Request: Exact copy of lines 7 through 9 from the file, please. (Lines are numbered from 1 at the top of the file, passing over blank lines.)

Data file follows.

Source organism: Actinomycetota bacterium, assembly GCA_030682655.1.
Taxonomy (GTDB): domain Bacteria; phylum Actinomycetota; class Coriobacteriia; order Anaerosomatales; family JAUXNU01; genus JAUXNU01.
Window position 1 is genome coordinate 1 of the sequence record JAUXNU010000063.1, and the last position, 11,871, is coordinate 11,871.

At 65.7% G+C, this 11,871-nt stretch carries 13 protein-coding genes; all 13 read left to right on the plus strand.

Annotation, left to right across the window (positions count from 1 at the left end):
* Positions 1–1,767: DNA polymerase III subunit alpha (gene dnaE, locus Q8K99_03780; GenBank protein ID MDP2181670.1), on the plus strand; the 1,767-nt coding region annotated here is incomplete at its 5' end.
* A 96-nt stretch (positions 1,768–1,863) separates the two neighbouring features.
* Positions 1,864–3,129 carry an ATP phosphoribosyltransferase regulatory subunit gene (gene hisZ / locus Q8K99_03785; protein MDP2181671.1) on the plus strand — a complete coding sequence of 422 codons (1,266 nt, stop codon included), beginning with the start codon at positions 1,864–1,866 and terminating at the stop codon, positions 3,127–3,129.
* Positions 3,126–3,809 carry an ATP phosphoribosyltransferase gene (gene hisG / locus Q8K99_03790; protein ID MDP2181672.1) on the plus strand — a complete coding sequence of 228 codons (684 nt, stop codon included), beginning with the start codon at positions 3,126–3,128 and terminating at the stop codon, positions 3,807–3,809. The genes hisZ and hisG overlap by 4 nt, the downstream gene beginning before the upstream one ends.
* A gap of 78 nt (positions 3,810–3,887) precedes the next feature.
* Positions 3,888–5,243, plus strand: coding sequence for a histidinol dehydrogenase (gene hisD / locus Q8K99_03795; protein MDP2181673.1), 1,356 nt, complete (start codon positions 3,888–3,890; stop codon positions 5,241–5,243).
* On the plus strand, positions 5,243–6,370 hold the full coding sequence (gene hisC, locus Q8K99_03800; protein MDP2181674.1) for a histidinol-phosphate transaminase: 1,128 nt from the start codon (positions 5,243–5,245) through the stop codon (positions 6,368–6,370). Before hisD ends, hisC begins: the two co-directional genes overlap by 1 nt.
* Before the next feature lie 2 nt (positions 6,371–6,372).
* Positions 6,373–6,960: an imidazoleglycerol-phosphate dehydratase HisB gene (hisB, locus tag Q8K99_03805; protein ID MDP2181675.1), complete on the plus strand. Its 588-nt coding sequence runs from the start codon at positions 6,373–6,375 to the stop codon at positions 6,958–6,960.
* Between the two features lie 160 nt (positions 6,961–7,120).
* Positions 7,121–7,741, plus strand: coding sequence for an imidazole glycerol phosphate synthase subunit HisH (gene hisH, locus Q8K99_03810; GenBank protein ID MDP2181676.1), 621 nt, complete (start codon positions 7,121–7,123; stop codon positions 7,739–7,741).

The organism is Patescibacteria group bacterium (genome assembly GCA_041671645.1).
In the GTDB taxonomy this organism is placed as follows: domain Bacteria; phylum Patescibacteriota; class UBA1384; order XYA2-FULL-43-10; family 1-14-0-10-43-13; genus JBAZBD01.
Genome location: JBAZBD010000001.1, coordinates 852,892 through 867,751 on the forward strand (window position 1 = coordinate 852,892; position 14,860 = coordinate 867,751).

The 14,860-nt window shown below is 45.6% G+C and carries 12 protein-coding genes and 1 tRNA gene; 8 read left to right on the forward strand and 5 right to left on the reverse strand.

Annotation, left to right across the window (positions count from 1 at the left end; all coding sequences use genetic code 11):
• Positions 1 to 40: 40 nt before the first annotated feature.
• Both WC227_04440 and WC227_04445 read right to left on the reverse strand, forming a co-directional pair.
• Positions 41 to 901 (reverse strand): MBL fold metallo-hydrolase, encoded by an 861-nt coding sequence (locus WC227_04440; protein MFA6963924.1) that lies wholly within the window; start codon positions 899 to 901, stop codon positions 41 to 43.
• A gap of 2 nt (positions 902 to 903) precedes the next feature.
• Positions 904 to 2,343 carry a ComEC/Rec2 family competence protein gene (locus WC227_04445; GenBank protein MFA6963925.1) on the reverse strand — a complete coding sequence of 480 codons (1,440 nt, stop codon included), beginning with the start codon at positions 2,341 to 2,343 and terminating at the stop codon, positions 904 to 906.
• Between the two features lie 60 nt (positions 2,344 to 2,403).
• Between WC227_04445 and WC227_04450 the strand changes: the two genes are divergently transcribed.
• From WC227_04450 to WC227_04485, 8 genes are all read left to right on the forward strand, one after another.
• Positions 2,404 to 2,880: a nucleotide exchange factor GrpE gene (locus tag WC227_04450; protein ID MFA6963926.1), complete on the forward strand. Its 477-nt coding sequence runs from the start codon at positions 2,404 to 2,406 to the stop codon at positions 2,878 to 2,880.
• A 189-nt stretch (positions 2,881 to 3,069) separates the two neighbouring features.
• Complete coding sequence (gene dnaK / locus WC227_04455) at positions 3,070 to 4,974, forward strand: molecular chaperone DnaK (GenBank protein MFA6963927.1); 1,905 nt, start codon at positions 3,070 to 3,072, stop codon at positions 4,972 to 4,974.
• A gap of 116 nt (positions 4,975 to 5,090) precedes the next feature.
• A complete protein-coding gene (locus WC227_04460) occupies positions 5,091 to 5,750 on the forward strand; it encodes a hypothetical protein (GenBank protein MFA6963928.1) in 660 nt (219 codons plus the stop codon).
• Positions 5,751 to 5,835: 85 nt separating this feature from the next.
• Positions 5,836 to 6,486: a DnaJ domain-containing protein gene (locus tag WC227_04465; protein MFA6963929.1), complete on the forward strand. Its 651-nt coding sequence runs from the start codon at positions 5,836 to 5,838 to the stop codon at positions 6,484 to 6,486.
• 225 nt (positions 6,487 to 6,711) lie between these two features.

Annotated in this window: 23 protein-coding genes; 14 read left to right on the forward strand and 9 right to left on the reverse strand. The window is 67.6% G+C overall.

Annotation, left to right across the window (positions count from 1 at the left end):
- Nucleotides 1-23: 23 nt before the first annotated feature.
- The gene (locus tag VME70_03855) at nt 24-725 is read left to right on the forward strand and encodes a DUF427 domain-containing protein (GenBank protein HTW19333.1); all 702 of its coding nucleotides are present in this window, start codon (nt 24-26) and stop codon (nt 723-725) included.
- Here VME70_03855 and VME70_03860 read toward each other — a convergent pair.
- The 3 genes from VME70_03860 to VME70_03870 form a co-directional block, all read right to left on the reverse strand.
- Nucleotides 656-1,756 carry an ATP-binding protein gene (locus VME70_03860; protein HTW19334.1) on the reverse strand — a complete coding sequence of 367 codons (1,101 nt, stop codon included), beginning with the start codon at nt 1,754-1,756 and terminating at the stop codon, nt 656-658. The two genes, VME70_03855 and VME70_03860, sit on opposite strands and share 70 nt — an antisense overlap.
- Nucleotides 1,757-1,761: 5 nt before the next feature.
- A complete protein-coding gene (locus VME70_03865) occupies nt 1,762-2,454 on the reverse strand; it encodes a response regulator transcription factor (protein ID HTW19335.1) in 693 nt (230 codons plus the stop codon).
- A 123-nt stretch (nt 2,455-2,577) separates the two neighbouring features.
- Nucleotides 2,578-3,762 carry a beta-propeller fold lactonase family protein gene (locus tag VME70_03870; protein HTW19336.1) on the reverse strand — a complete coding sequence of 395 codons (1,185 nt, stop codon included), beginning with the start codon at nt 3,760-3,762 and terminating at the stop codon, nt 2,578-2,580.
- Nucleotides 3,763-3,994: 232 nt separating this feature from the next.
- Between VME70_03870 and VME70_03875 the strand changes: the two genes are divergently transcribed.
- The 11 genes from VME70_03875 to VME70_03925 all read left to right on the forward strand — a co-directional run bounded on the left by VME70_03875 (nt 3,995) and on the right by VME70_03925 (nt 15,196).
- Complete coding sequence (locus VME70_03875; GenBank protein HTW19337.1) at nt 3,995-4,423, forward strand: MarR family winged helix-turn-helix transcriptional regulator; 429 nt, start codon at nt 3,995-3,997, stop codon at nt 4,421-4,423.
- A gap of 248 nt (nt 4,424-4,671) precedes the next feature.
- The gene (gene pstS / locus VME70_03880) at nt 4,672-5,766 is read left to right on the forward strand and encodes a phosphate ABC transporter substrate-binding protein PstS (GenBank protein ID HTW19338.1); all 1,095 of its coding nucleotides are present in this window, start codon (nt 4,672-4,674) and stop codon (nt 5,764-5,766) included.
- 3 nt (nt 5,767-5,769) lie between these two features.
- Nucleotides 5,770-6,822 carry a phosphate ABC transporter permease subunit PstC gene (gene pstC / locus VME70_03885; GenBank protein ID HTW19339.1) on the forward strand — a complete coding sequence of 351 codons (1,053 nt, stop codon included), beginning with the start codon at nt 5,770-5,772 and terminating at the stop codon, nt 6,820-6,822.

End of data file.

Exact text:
* A 96-nt stretch (positions 1,768–1,863) separates the two neighbouring features.
* Positions 1,864–3,129 carry an ATP phosphoribosyltransferase regulatory subunit gene (gene hisZ / locus Q8K99_03785; protein MDP2181671.1) on the plus strand — a complete coding sequence of 422 codons (1,266 nt, stop codon included), beginning with the start codon at positions 1,864–1,866 and terminating at the stop codon, positions 3,127–3,129.
* Positions 3,126–3,809 carry an ATP phosphoribosyltransferase gene (gene hisG / locus Q8K99_03790; protein ID MDP2181672.1) on the plus strand — a complete coding sequence of 228 codons (684 nt, stop codon included), beginning with the start codon at positions 3,126–3,128 and terminating at the stop codon, positions 3,807–3,809. The genes hisZ and hisG overlap by 4 nt, the downstream gene beginning before the upstream one ends.